It’s evident the production achieves what it set out to do: give a voice and soul to a community that is largely ignored by the public. There are a lot of words that get tossed around here – either hilarious or hurtful – but by the time the curtain falls, we find that even when speech is taken away, so much can still be said.

Time Out Singapore: ‘Persuant’ Preview

Jonathan Lim’s newest production is a musical dedicated to Singapore’s youth – the writer, director, actor and comedian talks to Gwen Pew a not-too-distant Singapore, where dreams have been outlawed.

Jonathan Lim

Jonathan Lim

8 May 2013: When the Singapore Lyric Opera decided to make its first foray into youth musicals, they couldn’t have found a better person to bring on board than the local director, writer, actor and comedian Jonathan Lim, who is known for being the creator of parody sketch series Chestnuts.

How did you come up with the idea of Pursuant?
I think it’s a story I’ve been waiting to tell, ever since I became aware of two things: that our country is really changing and the next generation needs to have a vision to inspire them; and that our youth are in danger of becoming too focussed on KPIs rather than dreams. When I was asked to write something new and local featuring the youths, I immediately leapt at the chance to send out a challenge, a call to action – this show dares the youths of Singapore to dream big and to pursue those dreams passionately.

The setting is not unlike Orwell’s 1984 – was that an important influence?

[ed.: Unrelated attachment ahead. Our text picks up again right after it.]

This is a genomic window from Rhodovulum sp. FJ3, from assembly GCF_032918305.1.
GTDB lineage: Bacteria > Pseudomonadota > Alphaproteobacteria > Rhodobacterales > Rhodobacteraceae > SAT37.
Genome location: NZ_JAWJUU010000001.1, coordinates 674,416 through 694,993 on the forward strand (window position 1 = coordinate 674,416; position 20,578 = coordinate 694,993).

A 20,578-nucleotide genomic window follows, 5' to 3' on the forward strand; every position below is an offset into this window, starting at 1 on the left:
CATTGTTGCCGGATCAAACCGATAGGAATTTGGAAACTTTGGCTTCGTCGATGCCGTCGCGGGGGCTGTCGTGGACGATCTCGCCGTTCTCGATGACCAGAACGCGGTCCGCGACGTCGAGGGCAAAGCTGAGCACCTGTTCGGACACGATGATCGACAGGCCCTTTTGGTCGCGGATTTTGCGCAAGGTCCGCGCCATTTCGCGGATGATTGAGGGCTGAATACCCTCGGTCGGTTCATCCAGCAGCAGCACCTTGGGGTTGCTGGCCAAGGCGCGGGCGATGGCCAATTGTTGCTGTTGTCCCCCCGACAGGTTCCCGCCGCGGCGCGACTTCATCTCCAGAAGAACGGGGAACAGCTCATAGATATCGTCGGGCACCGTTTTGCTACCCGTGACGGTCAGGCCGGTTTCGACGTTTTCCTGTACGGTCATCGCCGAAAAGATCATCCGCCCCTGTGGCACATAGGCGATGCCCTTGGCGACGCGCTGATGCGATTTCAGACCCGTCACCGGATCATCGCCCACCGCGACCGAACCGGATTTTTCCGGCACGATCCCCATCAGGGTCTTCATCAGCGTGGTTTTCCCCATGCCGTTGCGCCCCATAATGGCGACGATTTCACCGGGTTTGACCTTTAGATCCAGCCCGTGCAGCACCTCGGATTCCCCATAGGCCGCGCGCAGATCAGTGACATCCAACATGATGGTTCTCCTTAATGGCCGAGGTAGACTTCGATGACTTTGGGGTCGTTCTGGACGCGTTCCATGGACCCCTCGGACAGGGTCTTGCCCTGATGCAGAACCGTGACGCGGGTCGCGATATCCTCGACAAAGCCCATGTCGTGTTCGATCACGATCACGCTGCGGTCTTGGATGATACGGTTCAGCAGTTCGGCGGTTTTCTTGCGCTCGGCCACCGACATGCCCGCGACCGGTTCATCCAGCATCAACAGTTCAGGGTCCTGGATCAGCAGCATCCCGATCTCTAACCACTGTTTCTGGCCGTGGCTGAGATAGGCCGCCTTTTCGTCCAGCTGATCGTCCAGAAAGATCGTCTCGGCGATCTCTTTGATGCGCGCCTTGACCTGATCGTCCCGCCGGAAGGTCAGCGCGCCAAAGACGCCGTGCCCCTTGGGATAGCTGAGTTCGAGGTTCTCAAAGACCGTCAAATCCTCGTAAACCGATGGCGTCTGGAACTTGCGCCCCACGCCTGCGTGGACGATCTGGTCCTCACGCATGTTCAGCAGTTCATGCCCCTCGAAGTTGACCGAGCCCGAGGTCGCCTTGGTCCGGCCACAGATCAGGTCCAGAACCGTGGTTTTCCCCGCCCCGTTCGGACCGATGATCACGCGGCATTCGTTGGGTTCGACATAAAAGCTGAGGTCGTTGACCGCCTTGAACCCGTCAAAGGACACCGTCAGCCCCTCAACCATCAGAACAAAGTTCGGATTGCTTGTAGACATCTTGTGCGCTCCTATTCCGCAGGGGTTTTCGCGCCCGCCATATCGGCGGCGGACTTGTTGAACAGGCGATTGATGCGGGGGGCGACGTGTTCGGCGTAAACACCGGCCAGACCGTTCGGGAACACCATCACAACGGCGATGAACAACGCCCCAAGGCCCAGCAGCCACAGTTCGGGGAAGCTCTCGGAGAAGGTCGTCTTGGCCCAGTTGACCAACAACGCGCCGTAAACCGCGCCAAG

Not directly. The SingaCorp we’ve created is not terminally dystopian and certainly nowhere as bleak as Orwell’s imagined future. We are Singapore, after all. We’ll never become a grim and grimy city. We will always be slick and profitable. Too much so, perhaps. It’s very virtual, our SingaCorp. There is no wear and tear when everything is digital. It is the world beyond Google glasses and e-books, bio-tagging and QR coding. It’s inspired as much byMinority Report and Wall-E as it is by George Orwell. And it’s not truly totalitarian – the real horror is that everyone buys into the country’s master agenda, the way it is in a corporation. The pursuit of prosperity and progress has become the idée fixe. In fact, it is extremely recognisable; It’s only a decade away and we are halfway there! This is what disturbs me the most – that our darkest social fears are almost reality already.

Orwell wrote 1984 in relation to the Cold War. Is there any special relevance of showing Pursuant in Singapore at this time?
Is it post-GE11 Singapore – a country wondering where change will come from and who will lead it? Is it the Singapore Conversation – desperately trying to define (or redefine) what our country can and should mean? But events like these only serve as reminders of questions we should always have been asking ourselves but have forgotten to; and every needful reminder is a timely one.